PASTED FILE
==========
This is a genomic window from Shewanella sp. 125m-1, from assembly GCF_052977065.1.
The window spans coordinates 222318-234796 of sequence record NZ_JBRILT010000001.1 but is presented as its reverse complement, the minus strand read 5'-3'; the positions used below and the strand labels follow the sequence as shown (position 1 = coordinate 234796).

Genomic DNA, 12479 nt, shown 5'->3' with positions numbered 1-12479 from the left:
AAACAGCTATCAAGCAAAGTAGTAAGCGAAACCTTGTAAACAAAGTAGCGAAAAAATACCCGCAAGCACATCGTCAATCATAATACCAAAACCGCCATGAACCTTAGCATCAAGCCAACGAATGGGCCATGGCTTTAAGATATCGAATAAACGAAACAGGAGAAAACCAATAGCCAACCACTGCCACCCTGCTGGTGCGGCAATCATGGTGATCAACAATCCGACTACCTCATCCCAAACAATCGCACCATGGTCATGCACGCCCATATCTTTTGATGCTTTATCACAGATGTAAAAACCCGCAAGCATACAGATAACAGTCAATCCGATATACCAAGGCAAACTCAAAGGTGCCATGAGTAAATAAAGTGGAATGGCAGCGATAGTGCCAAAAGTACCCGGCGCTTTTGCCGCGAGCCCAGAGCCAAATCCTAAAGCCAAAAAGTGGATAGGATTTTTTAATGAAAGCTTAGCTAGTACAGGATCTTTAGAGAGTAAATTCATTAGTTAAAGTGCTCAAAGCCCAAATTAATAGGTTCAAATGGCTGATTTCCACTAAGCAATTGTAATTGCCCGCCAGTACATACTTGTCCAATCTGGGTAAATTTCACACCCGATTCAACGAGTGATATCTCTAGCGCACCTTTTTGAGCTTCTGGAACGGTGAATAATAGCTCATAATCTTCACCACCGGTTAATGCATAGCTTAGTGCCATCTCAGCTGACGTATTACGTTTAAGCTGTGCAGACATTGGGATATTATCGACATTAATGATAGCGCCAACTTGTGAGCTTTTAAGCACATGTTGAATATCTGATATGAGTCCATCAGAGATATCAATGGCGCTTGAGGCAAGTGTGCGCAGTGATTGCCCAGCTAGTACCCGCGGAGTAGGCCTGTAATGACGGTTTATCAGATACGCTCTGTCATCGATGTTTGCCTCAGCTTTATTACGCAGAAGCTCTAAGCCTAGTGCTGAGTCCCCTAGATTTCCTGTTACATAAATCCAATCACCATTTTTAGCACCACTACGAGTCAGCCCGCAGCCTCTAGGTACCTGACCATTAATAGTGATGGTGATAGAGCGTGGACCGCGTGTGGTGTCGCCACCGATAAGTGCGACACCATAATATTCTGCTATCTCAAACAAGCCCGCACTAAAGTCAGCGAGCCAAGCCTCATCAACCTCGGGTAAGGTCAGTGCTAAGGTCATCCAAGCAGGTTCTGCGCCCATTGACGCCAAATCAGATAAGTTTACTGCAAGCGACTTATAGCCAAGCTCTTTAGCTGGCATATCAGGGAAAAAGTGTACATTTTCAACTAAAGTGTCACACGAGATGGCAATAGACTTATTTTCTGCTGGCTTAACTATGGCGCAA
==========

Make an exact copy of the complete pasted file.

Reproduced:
This is a genomic window from Shewanella sp. 125m-1, from assembly GCF_052977065.1.
The window spans coordinates 222318-234796 of sequence record NZ_JBRILT010000001.1 but is presented as its reverse complement, the minus strand read 5'-3'; the positions used below and the strand labels follow the sequence as shown (position 1 = coordinate 234796).

Genomic DNA, 12479 nt, shown 5'->3' with positions numbered 1-12479 from the left:
AAACAGCTATCAAGCAAAGTAGTAAGCGAAACCTTGTAAACAAAGTAGCGAAAAAATACCCGCAAGCACATCGTCAATCATAATACCAAAACCGCCATGAACCTTAGCATCAAGCCAACGAATGGGCCATGGCTTTAAGATATCGAATAAACGAAACAGGAGAAAACCAATAGCCAACCACTGCCACCCTGCTGGTGCGGCAATCATGGTGATCAACAATCCGACTACCTCATCCCAAACAATCGCACCATGGTCATGCACGCCCATATCTTTTGATGCTTTATCACAGATGTAAAAACCCGCAAGCATACAGATAACAGTCAATCCGATATACCAAGGCAAACTCAAAGGTGCCATGAGTAAATAAAGTGGAATGGCAGCGATAGTGCCAAAAGTACCCGGCGCTTTTGCCGCGAGCCCAGAGCCAAATCCTAAAGCCAAAAAGTGGATAGGATTTTTTAATGAAAGCTTAGCTAGTACAGGATCTTTAGAGAGTAAATTCATTAGTTAAAGTGCTCAAAGCCCAAATTAATAGGTTCAAATGGCTGATTTCCACTAAGCAATTGTAATTGCCCGCCAGTACATACTTGTCCAATCTGGGTAAATTTCACACCCGATTCAACGAGTGATATCTCTAGCGCACCTTTTTGAGCTTCTGGAACGGTGAATAATAGCTCATAATCTTCACCACCGGTTAATGCATAGCTTAGTGCCATCTCAGCTGACGTATTACGTTTAAGCTGTGCAGACATTGGGATATTATCGACATTAATGATAGCGCCAACTTGTGAGCTTTTAAGCACATGTTGAATATCTGATATGAGTCCATCAGAGATATCAATGGCGCTTGAGGCAAGTGTGCGCAGTGATTGCCCAGCTAGTACCCGCGGAGTAGGCCTGTAATGACGGTTTATCAGATACGCTCTGTCATCGATGTTTGCCTCAGCTTTATTACGCAGAAGCTCTAAGCCTAGTGCTGAGTCCCCTAGATTTCCTGTTACATAAATCCAATCACCATTTTTAGCACCACTACGAGTCAGCCCGCAGCCTCTAGGTACCTGACCATTAATAGTGATGGTGATAGAGCGTGGACCGCGTGTGGTGTCGCCACCGATAAGTGCGACACCATAATATTCTGCTATCTCAAACAAGCCCGCACTAAAGTCAGCGAGCCAAGCCTCATCAACCTCGGGTAAGGTCAGTGCTAAGGTCATCCAAGCAGGTTCTGCGCCCATTGACGCCAAATCAGATAAGTTTACTGCAAGCGACTTATAGCCAAGCTCTTTAGCTGGCATATCAGGGAAAAAGTGTACATTTTCAACTAAAGTGTCACACGAGATGGCAATAGACTTATTTTCTGCTGGCTTAACTATGGCGCAA